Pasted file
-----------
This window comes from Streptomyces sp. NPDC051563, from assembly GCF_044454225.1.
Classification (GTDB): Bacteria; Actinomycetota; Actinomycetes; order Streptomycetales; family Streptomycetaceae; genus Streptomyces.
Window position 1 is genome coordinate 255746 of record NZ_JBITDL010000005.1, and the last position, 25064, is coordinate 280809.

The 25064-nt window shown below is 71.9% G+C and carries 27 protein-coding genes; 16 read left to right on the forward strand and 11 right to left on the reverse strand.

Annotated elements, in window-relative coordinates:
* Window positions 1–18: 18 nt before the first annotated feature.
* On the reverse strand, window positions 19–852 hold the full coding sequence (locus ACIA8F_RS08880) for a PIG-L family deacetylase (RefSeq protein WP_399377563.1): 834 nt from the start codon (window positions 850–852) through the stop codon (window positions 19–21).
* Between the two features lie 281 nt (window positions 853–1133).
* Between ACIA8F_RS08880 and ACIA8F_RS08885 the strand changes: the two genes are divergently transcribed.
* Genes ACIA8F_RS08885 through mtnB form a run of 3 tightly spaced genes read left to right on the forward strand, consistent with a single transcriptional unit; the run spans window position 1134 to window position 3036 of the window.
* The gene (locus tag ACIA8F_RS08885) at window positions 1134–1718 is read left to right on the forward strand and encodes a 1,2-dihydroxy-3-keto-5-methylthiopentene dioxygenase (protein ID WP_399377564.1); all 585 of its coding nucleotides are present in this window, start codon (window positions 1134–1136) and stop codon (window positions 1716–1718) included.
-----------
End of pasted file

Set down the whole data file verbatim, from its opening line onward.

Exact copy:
This window comes from Streptomyces sp. NPDC051563, from assembly GCF_044454225.1.
Classification (GTDB): Bacteria; Actinomycetota; Actinomycetes; order Streptomycetales; family Streptomycetaceae; genus Streptomyces.
Window position 1 is genome coordinate 255746 of record NZ_JBITDL010000005.1, and the last position, 25064, is coordinate 280809.

The 25064-nt window shown below is 71.9% G+C and carries 27 protein-coding genes; 16 read left to right on the forward strand and 11 right to left on the reverse strand.

Annotated elements, in window-relative coordinates:
* Window positions 1–18: 18 nt before the first annotated feature.
* On the reverse strand, window positions 19–852 hold the full coding sequence (locus ACIA8F_RS08880) for a PIG-L family deacetylase (RefSeq protein WP_399377563.1): 834 nt from the start codon (window positions 850–852) through the stop codon (window positions 19–21).
* Between the two features lie 281 nt (window positions 853–1133).
* Between ACIA8F_RS08880 and ACIA8F_RS08885 the strand changes: the two genes are divergently transcribed.
* Genes ACIA8F_RS08885 through mtnB form a run of 3 tightly spaced genes read left to right on the forward strand, consistent with a single transcriptional unit; the run spans window position 1134 to window position 3036 of the window.
* The gene (locus tag ACIA8F_RS08885) at window positions 1134–1718 is read left to right on the forward strand and encodes a 1,2-dihydroxy-3-keto-5-methylthiopentene dioxygenase (protein ID WP_399377564.1); all 585 of its coding nucleotides are present in this window, start codon (window positions 1134–1136) and stop codon (window positions 1716–1718) included.